RAPID CITY, S.D. (July 3, 2014) – Effective July 1, South
Dakota School of Mines & Technology President Heather Wilson joined the
South Dakota Science and Technology Authority (SDSTA) Board. Created by the
South Dakota State Legislature to foster scientific and technological investigations,
experimentation and development in the state, the SDSTA works with national
labs, the Department of Energy and the National Science Foundation.
Governor Dennis Daugaard made the recommendation to create
an ex-officio position on the board for the School of Mines president during
the last Legislative session. The bill was passed unanimously by both houses of
the South Dakota Legislature and signed into law March 1.
“The School of Mines is a key player in the Sanford lab, and
President Wilson will be a particularly strong board member because of her
background and experience with national research programs,” said Daugaard.
The SD School of Mines has a strong working relationship
with the Sanford Underground Research Facility (Sanford Lab).
In 2013 the state funded a new Ph.D. in physics
at Mines and the University of South Dakota. The three faculty members hired
for the new program at Mines are engaged in ongoing experiments at Sanford
Mines chemistry faculty member Cabot-Ann
Christofferson and several Mines graduate students are helping create the
purest copper in the world for the Majorana Demonstrator experiment, located on
the 4850 Level. The experiment is searching for evidence of neutrinoless
double-beta decay. Its detection could help measure the mass of the neutrino.
A School of Mines team is collaborating with
researchers worldwide on the proposed far detector of the Long Baseline
Neutrino Experiment, a joint project between Sanford Lab and Fermi National
Accelerator Laboratory in Batavia, Ill.
Mines, in collaboration with Notre Dame and the
Colorado School of Mines, is the operations lead for the Compact Accelerator
System Performing Astrophysical Research (CASPAR), which is expected to be in
operation at Sanford Lab in 2015.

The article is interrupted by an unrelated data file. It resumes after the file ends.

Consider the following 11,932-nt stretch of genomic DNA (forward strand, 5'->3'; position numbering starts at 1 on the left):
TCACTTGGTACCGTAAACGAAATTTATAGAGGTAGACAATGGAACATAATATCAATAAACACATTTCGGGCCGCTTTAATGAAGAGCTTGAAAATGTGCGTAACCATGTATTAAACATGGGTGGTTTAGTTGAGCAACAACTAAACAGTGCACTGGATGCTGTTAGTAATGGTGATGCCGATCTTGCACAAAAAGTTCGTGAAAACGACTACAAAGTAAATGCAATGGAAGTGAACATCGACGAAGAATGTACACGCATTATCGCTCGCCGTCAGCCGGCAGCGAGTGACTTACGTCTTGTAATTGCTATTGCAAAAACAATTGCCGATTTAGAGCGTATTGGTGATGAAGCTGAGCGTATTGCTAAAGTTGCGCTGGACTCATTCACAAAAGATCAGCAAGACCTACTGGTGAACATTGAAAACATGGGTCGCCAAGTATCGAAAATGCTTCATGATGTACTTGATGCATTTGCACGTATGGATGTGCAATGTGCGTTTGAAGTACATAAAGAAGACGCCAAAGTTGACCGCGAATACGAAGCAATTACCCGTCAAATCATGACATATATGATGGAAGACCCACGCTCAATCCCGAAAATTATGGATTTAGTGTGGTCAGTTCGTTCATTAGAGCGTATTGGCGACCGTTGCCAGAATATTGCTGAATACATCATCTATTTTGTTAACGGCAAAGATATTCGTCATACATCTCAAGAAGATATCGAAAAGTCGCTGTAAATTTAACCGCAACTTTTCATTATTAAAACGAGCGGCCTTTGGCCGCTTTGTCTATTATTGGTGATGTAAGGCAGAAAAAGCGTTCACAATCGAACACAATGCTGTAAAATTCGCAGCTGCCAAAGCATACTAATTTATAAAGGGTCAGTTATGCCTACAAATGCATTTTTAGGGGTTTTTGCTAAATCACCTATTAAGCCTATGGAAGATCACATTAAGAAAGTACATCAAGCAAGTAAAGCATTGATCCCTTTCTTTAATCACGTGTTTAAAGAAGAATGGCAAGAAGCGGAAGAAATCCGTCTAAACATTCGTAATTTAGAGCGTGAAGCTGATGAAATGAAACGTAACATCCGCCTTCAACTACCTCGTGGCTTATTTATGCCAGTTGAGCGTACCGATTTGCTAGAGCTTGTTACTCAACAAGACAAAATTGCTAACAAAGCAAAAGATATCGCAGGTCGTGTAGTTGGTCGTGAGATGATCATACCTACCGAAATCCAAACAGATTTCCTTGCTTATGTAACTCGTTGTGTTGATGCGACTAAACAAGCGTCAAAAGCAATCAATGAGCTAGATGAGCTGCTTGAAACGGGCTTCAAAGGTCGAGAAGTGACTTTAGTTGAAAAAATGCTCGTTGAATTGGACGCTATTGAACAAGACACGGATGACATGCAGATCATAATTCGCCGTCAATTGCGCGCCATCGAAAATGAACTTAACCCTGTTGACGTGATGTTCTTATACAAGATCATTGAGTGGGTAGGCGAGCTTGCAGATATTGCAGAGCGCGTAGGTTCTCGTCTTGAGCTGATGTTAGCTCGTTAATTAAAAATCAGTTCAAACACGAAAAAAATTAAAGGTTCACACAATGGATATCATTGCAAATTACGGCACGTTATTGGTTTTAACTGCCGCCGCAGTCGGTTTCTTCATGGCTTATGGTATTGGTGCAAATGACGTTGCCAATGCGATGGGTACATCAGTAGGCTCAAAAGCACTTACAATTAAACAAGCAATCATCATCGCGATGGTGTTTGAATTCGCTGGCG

Mines faculty, in cooperation with RESPEC, a
geotechnical firm in Rapid City, are starting a new experiment to develop a
rock melt sealing system for a deep borehole in addition to previous
experiments in seismic sensors and rock strengths under extreme pressures.
“If we are successful, South Dakota will not just host these
world-class laboratory facilities in the former Homestake gold mine, South
Dakota students and faculty will be active participants and leaders in the
experiments that are done there. That requires close collaboration between
the South Dakota Science and Technology Authority and our
universities. I’m happy to help make that connection and advocate for the
advancement of science by serving on the board,” said Wilson.
SDSTA board members cited numerous reasons to recommend
Wilson as an ex-officio member, including the university’s key role in the
mine’s reopening and transition into an underground science facility, its
geographic proximity to Sanford Lab and the involvement of faculty in
experiments there through exceptional doctoral programs in physics and geology.
“I’m excited to have President Wilson join the SDSTA team,”
said Mike Headley, executive director of the SDSTA. “Her Department of Energy
and congressional experience will be great additions to our Board of Directors.
She will definitely be an asset in helping us shape the future of the Sanford
Underground Research Facility.”